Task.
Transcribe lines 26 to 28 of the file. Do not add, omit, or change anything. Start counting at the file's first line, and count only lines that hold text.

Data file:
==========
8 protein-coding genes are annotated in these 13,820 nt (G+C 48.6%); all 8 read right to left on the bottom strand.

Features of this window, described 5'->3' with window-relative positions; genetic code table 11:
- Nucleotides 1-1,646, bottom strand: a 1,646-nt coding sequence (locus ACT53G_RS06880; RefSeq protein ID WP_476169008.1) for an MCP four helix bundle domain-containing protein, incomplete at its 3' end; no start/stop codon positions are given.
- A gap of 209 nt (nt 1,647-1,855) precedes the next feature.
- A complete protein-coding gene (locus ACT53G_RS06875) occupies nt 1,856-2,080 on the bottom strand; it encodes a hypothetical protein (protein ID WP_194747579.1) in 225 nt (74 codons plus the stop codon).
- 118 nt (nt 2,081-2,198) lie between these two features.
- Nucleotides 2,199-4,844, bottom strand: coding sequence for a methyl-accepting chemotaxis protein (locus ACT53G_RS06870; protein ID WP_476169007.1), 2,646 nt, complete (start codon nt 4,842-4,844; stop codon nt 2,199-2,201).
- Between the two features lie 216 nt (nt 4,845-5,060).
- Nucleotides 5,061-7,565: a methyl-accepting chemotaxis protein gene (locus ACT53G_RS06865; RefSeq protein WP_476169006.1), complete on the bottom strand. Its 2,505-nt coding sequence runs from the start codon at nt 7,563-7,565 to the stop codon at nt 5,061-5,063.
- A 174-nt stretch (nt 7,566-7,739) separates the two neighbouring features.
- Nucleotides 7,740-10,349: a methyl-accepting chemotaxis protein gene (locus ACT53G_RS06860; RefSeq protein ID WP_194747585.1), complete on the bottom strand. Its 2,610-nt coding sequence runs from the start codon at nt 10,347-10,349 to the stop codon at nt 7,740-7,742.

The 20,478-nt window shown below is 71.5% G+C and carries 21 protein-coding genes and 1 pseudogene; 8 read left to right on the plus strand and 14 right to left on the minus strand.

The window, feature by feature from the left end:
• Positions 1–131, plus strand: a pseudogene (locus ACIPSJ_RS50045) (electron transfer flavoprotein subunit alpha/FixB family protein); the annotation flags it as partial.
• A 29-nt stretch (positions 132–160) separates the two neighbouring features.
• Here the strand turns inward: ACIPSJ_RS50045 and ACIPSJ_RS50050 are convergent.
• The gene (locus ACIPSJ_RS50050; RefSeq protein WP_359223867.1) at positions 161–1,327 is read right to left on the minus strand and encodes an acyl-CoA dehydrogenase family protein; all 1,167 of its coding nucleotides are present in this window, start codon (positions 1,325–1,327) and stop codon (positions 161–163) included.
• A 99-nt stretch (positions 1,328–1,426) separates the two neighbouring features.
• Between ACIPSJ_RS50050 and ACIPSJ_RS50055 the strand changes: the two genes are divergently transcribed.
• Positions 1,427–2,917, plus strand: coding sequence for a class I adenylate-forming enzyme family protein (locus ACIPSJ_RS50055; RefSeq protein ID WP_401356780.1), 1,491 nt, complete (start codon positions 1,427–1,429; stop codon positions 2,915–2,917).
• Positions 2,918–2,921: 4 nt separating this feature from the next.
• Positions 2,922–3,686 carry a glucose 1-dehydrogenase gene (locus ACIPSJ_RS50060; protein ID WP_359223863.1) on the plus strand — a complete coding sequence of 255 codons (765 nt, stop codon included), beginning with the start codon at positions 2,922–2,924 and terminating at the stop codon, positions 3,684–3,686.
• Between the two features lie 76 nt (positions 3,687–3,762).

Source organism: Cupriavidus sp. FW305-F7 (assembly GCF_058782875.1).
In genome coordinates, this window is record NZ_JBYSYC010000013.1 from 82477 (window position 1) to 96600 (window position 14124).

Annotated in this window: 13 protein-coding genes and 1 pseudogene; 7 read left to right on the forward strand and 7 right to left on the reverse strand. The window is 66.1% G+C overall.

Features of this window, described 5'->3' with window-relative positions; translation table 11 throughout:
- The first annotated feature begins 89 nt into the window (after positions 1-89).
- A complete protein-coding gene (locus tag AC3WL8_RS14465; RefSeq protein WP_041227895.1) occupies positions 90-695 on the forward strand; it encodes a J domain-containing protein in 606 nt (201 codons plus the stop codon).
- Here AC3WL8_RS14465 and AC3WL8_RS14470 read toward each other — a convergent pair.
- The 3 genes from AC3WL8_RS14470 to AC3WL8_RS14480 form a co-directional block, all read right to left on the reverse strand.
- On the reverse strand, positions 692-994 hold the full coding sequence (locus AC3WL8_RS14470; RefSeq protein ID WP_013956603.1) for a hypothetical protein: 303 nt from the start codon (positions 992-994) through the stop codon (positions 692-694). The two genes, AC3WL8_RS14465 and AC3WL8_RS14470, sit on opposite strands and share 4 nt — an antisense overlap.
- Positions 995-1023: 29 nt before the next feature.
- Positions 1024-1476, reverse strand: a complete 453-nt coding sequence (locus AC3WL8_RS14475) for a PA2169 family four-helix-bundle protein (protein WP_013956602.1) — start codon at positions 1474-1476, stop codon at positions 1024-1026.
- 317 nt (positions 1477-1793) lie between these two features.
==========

Annotated in this window: 13 protein-coding genes and 1 pseudogene; 7 read left to right on the forward strand and 7 right to left on the reverse strand. The window is 66.1% G+C overall.

Features of this window, described 5'->3' with window-relative positions; translation table 11 throughout:
- The first annotated feature begins 89 nt into the window (after positions 1-89).